Personal Project; The Poet And The Photographer; A Photographer Translates A Poet’s World
Two-time American poet laureate and Pulitzer Prize winner Stanley Kunitz collaborated
with noted Boston photographer Marnie Crawford Samuelson to translate a man's
life and his garden into a profound and touching union.
"Something was obsessing me to want to photograph Stanley Kunitz in that garden on Cape Cod," Crawford Samuelson says, "a chance to be alongside someone in their creative realm. Stanley was 96 years old when I first photographed him and for me he defied all the stereotypes about aging. I felt my photographs would offer me a chance to tell a story that hadn't been told.
"I didn't really know where it was going when I started. I knew I wanted a reportage that would be fluid, informal, and with a connection to my subject's creative spirit. The gardening was not incidental--his choices, his contact with the earth, the simplicity of it all...
"It felt meditative and I remember reading about the photographer Hiro
and how Art Director Alexey Brodovitch encouraged him to photograph a pair of
shoes over and over to get to the essence of his subject.
"The garden felt like this kind of experience, photographing one man moving through a small space with nothing overwhelming, just his carefully chosen subtle flowers and trees."
When Crawford Samuelson approached Kunitz with her idea in 2001 she was granted an okay but the actual project was delayed until the fall of that year rather than the time she had anticipated, which began with his arrival from New York to Provincetown in June. The photographing continued each year until the fall of 2004.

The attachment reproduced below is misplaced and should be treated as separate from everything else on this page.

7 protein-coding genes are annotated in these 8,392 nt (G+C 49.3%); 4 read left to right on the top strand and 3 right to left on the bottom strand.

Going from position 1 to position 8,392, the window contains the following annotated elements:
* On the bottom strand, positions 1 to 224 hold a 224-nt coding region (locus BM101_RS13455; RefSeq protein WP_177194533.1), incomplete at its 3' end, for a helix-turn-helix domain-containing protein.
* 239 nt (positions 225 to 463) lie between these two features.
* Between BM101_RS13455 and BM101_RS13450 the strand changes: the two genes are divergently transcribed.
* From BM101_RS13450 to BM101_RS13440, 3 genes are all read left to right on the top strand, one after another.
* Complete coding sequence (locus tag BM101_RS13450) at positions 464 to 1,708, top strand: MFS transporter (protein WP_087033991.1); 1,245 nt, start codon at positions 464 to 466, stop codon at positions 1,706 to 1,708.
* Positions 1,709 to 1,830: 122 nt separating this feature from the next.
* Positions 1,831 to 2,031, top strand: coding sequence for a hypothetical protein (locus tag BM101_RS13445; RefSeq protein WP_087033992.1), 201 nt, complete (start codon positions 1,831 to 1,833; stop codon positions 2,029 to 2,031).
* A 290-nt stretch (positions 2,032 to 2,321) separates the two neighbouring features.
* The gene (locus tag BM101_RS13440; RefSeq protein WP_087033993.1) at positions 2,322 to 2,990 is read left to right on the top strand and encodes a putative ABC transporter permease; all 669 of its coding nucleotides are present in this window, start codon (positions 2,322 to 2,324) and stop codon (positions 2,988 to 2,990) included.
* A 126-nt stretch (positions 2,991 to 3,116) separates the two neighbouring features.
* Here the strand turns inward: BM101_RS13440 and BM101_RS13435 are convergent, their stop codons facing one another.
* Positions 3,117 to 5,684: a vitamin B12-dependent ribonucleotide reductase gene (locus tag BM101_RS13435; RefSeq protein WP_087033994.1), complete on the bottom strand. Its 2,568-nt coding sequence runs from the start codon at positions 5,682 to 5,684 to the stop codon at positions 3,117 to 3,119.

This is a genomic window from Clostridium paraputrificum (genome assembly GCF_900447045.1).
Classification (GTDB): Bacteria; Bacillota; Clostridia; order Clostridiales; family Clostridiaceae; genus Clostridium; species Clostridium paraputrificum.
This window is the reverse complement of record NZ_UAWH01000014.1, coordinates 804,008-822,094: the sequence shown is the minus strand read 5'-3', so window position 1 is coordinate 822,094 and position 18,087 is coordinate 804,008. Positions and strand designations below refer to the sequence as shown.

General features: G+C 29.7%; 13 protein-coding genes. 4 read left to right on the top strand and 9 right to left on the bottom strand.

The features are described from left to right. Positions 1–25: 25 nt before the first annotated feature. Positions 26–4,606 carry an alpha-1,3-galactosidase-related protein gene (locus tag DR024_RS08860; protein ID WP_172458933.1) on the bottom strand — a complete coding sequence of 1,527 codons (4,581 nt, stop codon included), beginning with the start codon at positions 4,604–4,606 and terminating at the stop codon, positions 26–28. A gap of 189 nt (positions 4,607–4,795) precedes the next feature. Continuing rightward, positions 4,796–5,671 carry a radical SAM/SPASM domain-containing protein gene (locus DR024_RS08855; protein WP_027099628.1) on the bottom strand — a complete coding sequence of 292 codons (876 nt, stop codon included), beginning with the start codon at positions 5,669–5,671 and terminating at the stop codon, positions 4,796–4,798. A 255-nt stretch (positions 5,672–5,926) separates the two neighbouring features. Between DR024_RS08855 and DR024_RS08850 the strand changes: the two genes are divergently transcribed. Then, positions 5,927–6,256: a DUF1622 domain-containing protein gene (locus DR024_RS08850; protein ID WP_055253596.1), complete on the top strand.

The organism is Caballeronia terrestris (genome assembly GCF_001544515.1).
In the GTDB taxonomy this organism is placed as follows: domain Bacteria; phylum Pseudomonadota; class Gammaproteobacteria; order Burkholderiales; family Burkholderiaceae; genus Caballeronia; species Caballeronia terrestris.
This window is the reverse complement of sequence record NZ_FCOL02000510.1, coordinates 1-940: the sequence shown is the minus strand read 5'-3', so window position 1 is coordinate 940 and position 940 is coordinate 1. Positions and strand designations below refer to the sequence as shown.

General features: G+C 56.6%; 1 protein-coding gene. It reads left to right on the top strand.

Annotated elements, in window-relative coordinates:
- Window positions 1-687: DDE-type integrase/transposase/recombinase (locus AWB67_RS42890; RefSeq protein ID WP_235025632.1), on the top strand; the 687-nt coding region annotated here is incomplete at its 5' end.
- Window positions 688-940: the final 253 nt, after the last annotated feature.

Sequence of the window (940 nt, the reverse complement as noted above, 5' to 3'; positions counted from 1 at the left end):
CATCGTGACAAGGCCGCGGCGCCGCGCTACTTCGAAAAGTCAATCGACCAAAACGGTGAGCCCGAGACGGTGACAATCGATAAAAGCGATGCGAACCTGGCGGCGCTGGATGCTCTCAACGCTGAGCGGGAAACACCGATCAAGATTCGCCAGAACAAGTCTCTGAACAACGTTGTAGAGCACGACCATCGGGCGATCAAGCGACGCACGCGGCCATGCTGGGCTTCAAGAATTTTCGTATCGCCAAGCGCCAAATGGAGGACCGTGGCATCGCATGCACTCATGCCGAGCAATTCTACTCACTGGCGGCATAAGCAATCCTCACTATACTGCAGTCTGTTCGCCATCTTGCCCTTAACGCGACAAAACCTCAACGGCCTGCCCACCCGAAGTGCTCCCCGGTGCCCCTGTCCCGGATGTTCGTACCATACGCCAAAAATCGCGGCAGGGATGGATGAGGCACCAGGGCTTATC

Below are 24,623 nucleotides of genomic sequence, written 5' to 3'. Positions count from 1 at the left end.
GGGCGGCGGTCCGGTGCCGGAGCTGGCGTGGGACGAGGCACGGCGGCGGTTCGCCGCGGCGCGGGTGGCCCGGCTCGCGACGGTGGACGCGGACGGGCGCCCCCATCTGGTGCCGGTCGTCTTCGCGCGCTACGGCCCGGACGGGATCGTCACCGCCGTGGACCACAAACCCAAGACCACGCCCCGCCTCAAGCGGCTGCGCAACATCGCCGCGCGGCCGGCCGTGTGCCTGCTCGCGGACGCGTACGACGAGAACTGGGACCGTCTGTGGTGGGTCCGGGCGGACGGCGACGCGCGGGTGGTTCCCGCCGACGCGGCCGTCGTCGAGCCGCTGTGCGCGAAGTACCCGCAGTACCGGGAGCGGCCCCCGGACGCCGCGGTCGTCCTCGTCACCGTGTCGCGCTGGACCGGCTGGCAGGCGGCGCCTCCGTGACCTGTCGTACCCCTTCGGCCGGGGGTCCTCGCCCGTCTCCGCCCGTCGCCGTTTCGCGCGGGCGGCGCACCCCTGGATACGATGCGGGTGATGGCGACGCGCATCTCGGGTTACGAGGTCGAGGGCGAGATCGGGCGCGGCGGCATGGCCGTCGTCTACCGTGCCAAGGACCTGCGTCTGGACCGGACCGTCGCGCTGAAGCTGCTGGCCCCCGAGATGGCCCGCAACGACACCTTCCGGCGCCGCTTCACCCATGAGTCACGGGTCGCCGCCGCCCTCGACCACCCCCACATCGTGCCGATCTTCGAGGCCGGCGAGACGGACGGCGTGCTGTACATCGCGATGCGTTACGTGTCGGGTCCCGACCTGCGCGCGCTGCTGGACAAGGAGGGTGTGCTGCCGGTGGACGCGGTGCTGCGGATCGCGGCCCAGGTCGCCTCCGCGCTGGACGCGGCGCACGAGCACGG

The big question photographically was how do you photograph in this small area over a period of time and not keep taking the same photograph? Gardening is a very narrow range of activity and you see the same elements in the picture--the pail, a shovel...
One solution for Crawford Samuelson was to take her portraits from the back
occasionally as Kunitz walked away, carrying his pails and his walking stick.
"These seemed as vital to me as a portrait approaching," Crawford
Samuelson says. "I had asked Stanley at the very beginning not to do anything
for the camera so there are fewer actual direct to the camera frontal portraits."
Crawford Samuelson took a particularly striking frontal view of Kunitz as he
sat meditatively, hands folded, among the greens in the garden. It is titled
"in touch with the untouchable."
Crawford Samuelson's gift is her ability to observe the unanticipated, for instance in the contrast of his walking stick. "It defies our expectation," she says. "We would be expecting him to be leaning on it at times when he seemed less certain of his step. By the end of each summer, though, he was in rhythm with the garden, stronger and stronger, carrying his pails and dragging the walking stick behind him."
I have known Kunitz for over 35 years as a neighbor in Provincetown and am particularly drawn to the photograph which graces the cover of the small and delightful book, The Wild Braid, published by W.W. Norton, the result of this odyssey with Kunitz, his literary assistant, Genine Lentine, and Crawford Samuelson.
In the picture he is old and as bent as his favorite tree. He stands looking
at his garden. When asked to title the image he said, "Just looking--just
It is a tender photograph. It is the man I have known, just looking, contemplating, totally involved with what he is seeing in this small garden that had once been but a sand dune, a heap of sand that he had transformed, adding kelp and seaweed with old pieces of flotsam and jetsam, to create a terrace to grow his flowers.
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